Below are transcripts of all portions that have been released. You can listen to them at the NYT's site by going to this page. In the right hand column is a box labeled "Multimedia." Inside it, click on "Interactive Feature: The Tale of the Tape."

[read "9/11 Tape Raised Added Questions on Radio Failures" and "Fire Department Tape Reveals No Awareness of Imminent Doom"]

  

9:25 a.m.

 

Ladder 15: "Go ahead, Irons."

 

Ladder 15 Irons: "Just got a report from the director of Morgan Stanley. Seventy-eight seems to have taken the brunt of this stuff, there's a lot of bodies, they say the stairway is clear all the way up, though."

 

Ladder 15: "Alright, ten-four Scott. What, what floor are you on?"

 

Ladder 15 Irons: "Forty-eight right now."

 

Ladder 15: "Alright, we're coming up behind you."

 

 

9:31 a.m.

 

Battalion Seven Aide: "Battalion Seven, you want me to relay?"

 

Ladder 15: "Yeah, Steve tell Chief Palmer they got reports that there's more planes in the area, we may have to back down here."

 

Battalion Seven Aide: "Ten-four."

 

"Seven Alpha to Seven."

 

Battalion Seven: "Steve. Seven to Seven Alpha."

 

Ladder 15: "Fifteen to 15 Roof."

 

"Fifteen Roof."

 

Ladder 15: "We got reports of another incoming plane. We may have to take cover. Stay in the stairwell."

 

Ladder 15 Roof: "Ten-four."

 

Ladder 15: "Fifteen to 15 Roof. That plane's ours. I repeat. It's ours. What floor are you on, Scotty?"

 

Ladder 15 Roof: "Fifty-four."

 

Ladder 15: "Alright. Keep making your way up. We're behind you."

 

Ladder 15 Roof: "Ten-four."

 

 

9:37 a.m.

 

Ladder 15 Lieutenant: "Tommy, listen carefully. I'm sending all the injured down to you on 40. You're going to have to get'em down to the elevator. There's about 10 to 15 people coming down to you."

 

Ladder 15 Firefighter: "Okay."

 

Ladder 15 Lieutenant: "Ten civilians coming down. Fifteen to OV."

 

Ladder 15 Firefighter: "Got that, I'm on 40 right now, Lieu."

 

9:39 a.m.

 

Ladder 15 Lieutenant: "Alright Tommy, when you take people down to the lobby, try to get an EMS crew back."

 

Ladder 15 Firefighter: "Definitely."

 

 

9:43 a.m.

 

Battalion Seven Chief: "Battalion Seven to Ladder 15 Roof, what's your progress?"

 

Ladder 15 Roof: "Sixty-three, Battalion."

 

Battalion Seven Chief: "Ten-four."

 

Battaltion Nine Chief: "Battalion Nine to Battalion Seven."

 

Battalion Seven Chief: "Go ahead Battaltion Nine."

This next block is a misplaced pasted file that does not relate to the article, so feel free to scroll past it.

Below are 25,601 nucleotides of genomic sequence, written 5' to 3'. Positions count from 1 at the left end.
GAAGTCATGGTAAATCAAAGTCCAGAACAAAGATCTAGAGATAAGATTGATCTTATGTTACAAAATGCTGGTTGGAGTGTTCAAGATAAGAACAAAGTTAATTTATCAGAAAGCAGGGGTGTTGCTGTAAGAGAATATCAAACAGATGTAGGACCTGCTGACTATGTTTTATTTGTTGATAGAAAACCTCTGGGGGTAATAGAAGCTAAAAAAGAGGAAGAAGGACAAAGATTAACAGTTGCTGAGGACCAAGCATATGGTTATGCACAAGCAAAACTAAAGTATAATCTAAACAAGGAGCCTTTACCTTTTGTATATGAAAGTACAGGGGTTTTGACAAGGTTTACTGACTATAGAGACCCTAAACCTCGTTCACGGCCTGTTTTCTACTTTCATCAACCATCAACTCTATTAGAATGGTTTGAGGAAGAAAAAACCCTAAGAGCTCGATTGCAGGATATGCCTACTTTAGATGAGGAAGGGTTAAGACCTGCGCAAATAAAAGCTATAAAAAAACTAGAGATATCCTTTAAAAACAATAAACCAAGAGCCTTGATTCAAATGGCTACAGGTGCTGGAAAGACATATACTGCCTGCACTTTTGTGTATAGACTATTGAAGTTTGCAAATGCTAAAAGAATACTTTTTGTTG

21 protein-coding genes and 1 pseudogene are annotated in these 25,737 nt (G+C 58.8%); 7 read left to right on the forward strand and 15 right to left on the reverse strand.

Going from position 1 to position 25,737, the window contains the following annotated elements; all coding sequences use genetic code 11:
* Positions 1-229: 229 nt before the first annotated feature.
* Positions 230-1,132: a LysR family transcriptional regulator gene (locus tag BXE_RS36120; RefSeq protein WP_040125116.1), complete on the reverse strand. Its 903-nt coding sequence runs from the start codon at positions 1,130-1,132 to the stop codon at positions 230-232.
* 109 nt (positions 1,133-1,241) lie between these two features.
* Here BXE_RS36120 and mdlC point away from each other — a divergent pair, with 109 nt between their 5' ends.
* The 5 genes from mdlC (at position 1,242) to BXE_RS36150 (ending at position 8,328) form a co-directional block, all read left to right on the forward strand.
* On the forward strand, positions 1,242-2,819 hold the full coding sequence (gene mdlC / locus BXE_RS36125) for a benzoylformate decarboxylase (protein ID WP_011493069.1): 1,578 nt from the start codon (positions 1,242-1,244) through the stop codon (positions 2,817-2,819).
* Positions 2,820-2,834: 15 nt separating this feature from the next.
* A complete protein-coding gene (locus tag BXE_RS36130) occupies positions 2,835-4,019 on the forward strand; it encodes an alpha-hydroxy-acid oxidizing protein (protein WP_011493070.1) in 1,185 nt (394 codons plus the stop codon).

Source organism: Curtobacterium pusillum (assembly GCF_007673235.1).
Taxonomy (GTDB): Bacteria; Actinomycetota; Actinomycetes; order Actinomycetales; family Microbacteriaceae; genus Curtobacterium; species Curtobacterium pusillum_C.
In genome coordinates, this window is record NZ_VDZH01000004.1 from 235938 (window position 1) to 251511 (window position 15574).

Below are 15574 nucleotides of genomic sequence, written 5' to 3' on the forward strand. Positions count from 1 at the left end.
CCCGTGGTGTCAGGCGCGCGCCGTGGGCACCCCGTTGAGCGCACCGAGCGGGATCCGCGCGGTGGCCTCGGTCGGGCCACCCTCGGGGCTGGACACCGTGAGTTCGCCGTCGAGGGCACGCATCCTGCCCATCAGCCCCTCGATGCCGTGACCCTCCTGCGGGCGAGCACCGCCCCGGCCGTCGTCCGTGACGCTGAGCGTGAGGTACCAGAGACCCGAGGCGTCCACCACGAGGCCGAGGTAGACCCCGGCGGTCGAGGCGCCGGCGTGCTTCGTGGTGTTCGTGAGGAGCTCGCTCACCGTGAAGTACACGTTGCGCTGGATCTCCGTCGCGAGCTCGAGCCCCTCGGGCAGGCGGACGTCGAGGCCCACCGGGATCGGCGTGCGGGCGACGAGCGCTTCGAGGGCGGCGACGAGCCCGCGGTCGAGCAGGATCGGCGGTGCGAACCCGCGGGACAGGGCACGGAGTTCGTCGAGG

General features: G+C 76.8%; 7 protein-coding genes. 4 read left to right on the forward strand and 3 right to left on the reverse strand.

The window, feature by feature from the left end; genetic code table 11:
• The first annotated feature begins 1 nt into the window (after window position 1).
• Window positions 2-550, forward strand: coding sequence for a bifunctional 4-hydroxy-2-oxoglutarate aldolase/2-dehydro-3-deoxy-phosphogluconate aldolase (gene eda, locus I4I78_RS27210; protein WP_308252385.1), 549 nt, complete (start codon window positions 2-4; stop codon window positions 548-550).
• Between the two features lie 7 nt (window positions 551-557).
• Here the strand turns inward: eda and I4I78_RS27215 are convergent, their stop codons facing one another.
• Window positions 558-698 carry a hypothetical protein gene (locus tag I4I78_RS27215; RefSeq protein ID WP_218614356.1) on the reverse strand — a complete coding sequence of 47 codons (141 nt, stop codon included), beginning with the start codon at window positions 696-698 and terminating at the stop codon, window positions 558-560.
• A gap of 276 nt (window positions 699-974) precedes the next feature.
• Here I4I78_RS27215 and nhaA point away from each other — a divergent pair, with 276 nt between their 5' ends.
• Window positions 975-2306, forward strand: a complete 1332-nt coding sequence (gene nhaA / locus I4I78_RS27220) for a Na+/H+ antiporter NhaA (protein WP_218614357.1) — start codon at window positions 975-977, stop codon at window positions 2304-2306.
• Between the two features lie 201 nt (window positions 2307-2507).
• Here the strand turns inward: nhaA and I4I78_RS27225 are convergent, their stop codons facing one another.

Battalion Nine Chief: "Orio, I couldn't find a bank to bring you up any highter. I'm on the 40th floor, what can I do for you?"

 

Battalion Seven Chief: "We're going to have to hoof it. I'm on 69 now, but we need a higher bank, kay."

 

Battalion Nine Chief: "What stairway you in Orio?"

 

Battalion Seven Chief: "The center of the building, boy, boy."

 

"Tac One to Tac One Alpha."

 

Battalion Seven Chief: "Battalion Seven to Ladder 15 Roof, what floor?"

 

Battalion Nine Chief: "Battalion Nine to Battalion Seven."

 

Battalion Seven Chief: "...Battalion Nine."

 

Battalion Nine Chief: "Orio, I'm going to try and get a couple of CFRD engines on the 40th floor so send any victims down here, I'll start up a staging area."

 

Battalion Seven Chief: "...find a fireman service elevator close to 40, if we get some more cars in that bank, we'll be alright."

 

 

9:48 a.m.

 

Ladder 15: "Battalion Fifteen to Battalion Seven."

 

Battalion Seven: "Go Ladder 15."

 

Ladder 15: "What do you got up there, Chief?"

 

Battalion Seven Chief: "I'm still in boy stair 74th floor. No smoke or fire problems, walls are breached, so be careful."

 

Ladder 15: "Yeah Ten-Four, I saw that on 68. Alright, we're on 71 we're coming up behind you."

 

Battalion Seven Chief: "Ten-four. Six more to go."

 

Ladder 15: "Let me know when you see more fire."

 

Battalion Seven Chief: "I found a marshall on 75."

 

 

9:49 a.m.

 

Ladder 15: "Fifteen to 15 OV. Fifteen to 15 OV.

 

"Fifteen OV."

 

Ladder 15: "Tommy, have you made it back down to the lobbby yet?"

 

Ladder 15 OV: "The elevator's screwed up."

 

Ladder 15: "You can't move it?"

 

Ladder 15 OV: "I don't want to get stuck in the shaft."

 

9:50 a.m.

 

Ladder 15: "Alright Tommy. It's imperative that you go down to the lobby command post and get some people up to 40. We got injured people up here on 70. If you make it to the lobby command post see if they can somehow get elevators past the 40th floor. We got people injured all the way up here."

 

Battalion Seven Aide: "Battaltion Seven Alpha to Seven."

 

Battalion Seven Chief: "Go Steve."

 

Battalion Seven Aide: "Yeah Chief, I'm on 55, I got to rest. I'll try to get up there as soon as possible."

 

Battalion Seven Chief: "Ten-four."

 

 

9:50 a.m.

 

"Anybody see the highway one car? Highway one car we need it for an escort to the hospital for a fireman."

 

Battalion Seven Chief: "Battalion Seven to Ladder 15."

 

"15 Irons."

 

Ladder 15: "Fifteen to 15 Roof and Irons."

 

Battalion Six Chief: "Battalion Six to command post."